You're folding laundry or getting dressed and you notice your clothes smell odd. The smell may be musty, metallic, or sulphuric. If your household water source is a well, then your well water is almost certainly the source of the odor. Not only is this a nuisance, it can pose a serious health issue, if this well water is also your drinking water.
Causes of Odors in Well Water
Certain varieties of bacteria use iron or sulphur in the course of their life cycles and then give off offensive odors created by the discharge of hydrogen sulfide gas. A sulphuric or rotten egg smell in your well water can also be an indicator of sulphur or methane in the water. Metallic odors can indicate acidic water with the presence of iron or copper. Earthy smells can emanate from organic substances in the well water. Tannins or decaying plants may be infiltrating your well water, if the water smells musty or earthy.
The Role of Well Water Testing Centers
To locate a testing agency in your area, you can call the Environmental Protection Agency's Safe Drinking Water hotline at 800-426-4791. You can also contact your local Department of Natural Resources for information on legitimate water testing laboratory facilities near your home. Once you locate a well water testing center, contact the center and carefully follow the instructions the staff member gives you on how to collect and deliver a sample of your water for testing. Explain that your water is giving off an offensive odor, describe it to the testing staff and communicate the extent of the odor's intrusion into your home. It is necessary to find the exact cause of the odor to correct it. The experts at your well water testing center help determine which contaminants are the cause of the odor.
Exploring Treatment Options
After you receive your well water test results, look at treatment options specific to your well water's needs. Professional water treatment companies such as Culligan and Aquatech can provide you with filtration and reverse osmosis systems that remove odors while purifying your water for drinking. Your well water may just need to be shocked or chlorinated. Determine if both hot and cold water are giving off odors; if it is the hot water, then the source of contamination may just be your hot-water tank. Companies that provide water treatment systems will often test your water at no charge.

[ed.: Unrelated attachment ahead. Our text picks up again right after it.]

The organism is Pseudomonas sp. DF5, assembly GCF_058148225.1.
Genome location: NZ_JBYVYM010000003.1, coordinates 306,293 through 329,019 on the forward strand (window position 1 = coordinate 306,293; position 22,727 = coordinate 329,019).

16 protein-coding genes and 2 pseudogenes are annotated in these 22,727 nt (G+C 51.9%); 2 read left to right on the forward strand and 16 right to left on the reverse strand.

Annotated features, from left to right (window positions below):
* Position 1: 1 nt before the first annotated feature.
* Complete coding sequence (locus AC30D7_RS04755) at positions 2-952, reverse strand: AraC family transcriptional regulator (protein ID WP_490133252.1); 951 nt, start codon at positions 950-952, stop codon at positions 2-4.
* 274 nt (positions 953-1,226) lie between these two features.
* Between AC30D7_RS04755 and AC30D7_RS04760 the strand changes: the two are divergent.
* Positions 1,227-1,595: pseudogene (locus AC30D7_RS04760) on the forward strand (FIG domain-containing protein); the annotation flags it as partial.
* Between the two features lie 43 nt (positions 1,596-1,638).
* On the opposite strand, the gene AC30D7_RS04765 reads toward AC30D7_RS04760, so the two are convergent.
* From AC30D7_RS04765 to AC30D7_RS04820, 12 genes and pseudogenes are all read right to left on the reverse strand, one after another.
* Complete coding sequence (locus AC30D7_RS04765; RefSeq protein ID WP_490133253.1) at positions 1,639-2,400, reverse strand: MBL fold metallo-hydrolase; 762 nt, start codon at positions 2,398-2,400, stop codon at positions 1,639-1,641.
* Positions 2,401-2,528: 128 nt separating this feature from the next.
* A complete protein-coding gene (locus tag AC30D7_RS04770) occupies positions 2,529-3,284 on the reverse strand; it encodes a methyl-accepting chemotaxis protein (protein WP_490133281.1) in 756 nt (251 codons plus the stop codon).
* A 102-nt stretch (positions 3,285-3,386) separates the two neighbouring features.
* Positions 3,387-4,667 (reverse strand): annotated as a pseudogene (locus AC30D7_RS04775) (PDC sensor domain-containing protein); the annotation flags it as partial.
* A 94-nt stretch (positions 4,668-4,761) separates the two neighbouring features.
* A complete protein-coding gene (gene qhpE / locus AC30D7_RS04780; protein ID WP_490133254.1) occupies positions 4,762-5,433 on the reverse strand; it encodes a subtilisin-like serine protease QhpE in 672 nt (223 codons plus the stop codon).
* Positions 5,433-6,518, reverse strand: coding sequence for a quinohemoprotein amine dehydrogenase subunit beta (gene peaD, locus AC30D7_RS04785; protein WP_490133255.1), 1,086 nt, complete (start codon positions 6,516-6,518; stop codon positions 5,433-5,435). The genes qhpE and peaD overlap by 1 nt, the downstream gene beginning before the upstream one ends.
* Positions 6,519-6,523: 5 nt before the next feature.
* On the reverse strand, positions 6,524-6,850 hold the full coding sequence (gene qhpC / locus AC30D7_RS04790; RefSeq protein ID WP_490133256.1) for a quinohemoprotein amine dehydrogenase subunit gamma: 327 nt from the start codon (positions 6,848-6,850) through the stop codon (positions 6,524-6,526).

Do-It-Yourself Testing and Treatment Options
You can purchase water test kits at stores such as Home Depot or Lowe's, or the Environmental Protection Agency or Department of Natural Resources in your area can help you obtain a test kit. A do-it-yourself lab-quality test kit can measures bacteria, mercury, copper, nitrates, nitrites, pH, total hardness, sulfate, free chlorine, iron, and alkalinity. A lower-quality test kit may only test for pH, iron, total hardness and alkalinity. Be sure to purchase the correct kit, depending upon your needs. Once you test your water, you can weigh your options and purchase an affordable do-it-yourself filtration system designed specifically to address your water's issues. There are purification systems that remove iron, manganese, hydrogen sulfide odors, and herbicides. Softening systems help if you are battling hard water. An ultraviolet light system may be just the answer for bacterial contamination of your well water. Test your water again once you've installed your filtration system.
Colleen Flood began her writing career in 2000. She has written for "Alaska Business Monthly Magazine," "Alaska Contractor Magazine," Chelsea House Publishing, Mason Crest Publishing, "Chicken Soup for the Grandparent's Soul" and "The Writer's Digest." Flood has a Bachelor of Education in elementary education from the University of Alaska, Anchorage.